Welles: Many ways to serve

Most federal employees are integral parts of the communities where they live

It doesn't take a tsunami for federal workers to want to help others. Many have volunteered for years, extending their careers into community service. Others help in ways totally different from their day jobs.

Jim Angus, Web site project manager at the National Institute of Neurological Disorders and Stroke in Bethesda, Md., is a virtual

volunteer. He manages and maintains the Web sites of the California Association of Museums and the Museum Education Roundtable in Washington, D.C. He also provides financial help to a child on a Hopi reservation in Arizona, where he has spent time with the child and his family.

From tutoring to lunch buddies to coaching, federal employees find opportunities to help children. Mary Frances Martin, a special agent with the Internal Revenue Service's Criminal Investigation Division, volunteers as a court-appointed special advocate for abused and neglected children.

At Voices for Children, she has provided guidance to the teenage children of a heroin addict and appeared at juvenile services hearings on their behalf.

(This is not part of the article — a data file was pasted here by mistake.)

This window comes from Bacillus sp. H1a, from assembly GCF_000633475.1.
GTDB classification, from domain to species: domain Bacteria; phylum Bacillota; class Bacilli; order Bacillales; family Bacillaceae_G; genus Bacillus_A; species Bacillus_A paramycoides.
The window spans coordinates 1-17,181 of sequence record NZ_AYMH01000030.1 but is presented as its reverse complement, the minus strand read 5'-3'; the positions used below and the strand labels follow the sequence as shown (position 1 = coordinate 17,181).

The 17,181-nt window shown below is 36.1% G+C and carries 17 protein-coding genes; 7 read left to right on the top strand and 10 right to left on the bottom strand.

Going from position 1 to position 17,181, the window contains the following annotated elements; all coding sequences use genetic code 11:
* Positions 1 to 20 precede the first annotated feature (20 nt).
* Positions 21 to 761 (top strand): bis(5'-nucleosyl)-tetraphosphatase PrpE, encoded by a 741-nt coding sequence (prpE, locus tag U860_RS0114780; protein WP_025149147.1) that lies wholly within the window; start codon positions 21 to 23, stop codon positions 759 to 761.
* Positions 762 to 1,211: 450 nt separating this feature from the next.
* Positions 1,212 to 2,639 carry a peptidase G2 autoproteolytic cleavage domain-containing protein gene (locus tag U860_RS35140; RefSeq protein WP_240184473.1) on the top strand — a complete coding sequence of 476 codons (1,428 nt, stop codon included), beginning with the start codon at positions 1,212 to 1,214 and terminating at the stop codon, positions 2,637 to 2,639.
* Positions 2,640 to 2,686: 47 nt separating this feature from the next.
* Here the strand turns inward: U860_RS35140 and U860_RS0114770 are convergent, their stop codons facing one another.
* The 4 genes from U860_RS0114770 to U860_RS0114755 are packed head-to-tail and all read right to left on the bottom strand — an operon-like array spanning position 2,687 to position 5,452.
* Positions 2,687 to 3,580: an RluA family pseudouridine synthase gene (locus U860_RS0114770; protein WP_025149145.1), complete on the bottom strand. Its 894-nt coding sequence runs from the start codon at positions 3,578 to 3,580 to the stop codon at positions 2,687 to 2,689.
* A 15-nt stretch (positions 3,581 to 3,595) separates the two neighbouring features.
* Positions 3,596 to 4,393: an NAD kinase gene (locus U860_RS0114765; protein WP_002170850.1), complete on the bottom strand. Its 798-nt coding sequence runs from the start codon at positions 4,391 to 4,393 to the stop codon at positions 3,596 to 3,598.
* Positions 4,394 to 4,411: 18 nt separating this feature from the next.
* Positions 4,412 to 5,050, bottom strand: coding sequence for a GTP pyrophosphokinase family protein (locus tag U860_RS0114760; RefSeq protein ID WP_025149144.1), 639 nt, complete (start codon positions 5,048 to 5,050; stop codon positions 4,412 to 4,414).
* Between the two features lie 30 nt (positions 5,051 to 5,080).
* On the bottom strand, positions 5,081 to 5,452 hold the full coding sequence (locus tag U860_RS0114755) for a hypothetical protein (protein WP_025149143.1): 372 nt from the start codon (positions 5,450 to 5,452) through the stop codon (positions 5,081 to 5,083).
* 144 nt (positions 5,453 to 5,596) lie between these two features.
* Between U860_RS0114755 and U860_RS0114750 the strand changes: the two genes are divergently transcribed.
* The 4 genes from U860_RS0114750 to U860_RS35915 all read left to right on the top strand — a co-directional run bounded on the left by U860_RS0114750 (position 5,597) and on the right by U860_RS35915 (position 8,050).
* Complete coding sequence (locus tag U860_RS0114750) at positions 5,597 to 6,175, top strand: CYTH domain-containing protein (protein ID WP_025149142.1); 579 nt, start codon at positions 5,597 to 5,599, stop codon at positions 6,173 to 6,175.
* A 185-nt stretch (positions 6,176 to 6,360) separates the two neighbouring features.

"They need someone in their ball court," she said. "I try to work within the system to get them to the right place."

"Most federal employees are integral parts of the communities where they live," said Arthur Lopez, whose day job is with the Federal Transit Administration's Office of Chief Counsel.

"It is hard to talk about what we do because it is simply an extension of our public service," he said. "The skills we take for granted are often welcomed in the community."

At night, Lopez is a member of the Minority Student Advisory Committee of the Fairfax, Va., School Board. He also coaches Hispanic and other minority students who want to build skills for competitive swim teams.

Catherine Tunis, a senior policy analyst at the Environmental Protection Agency, volunteers as chairwoman of the Takoma Park, Md., Committee on the Environment.

Her work has included open-space planning, responding to West Nile virus outbreaks and promoting more public involvement in the group's efforts.

"I try to serve as an ambassador between the research scientists who study the environment and the decision-makers who need to understand that science," she said.

Daryl Covey, a meteorologist with the National Weather Service in Norman, Okla., is also active in his community. He is chairman of the board of directors for the local fire protection and rural water districts.

He volunteers because "it is extremely satisfying to know at the end of the day that you were part of saving someone's life or property or bringing them clean drinking water."

Thanks to all who told us about their volunteer experiences. You know how to get a life!

Welles is a retired federal employee who has worked in the public and private sectors. She lives in Bethesda, Md., and writes about work life topics for Federal Computer Week. She can be reached at judywelles@fcw.com.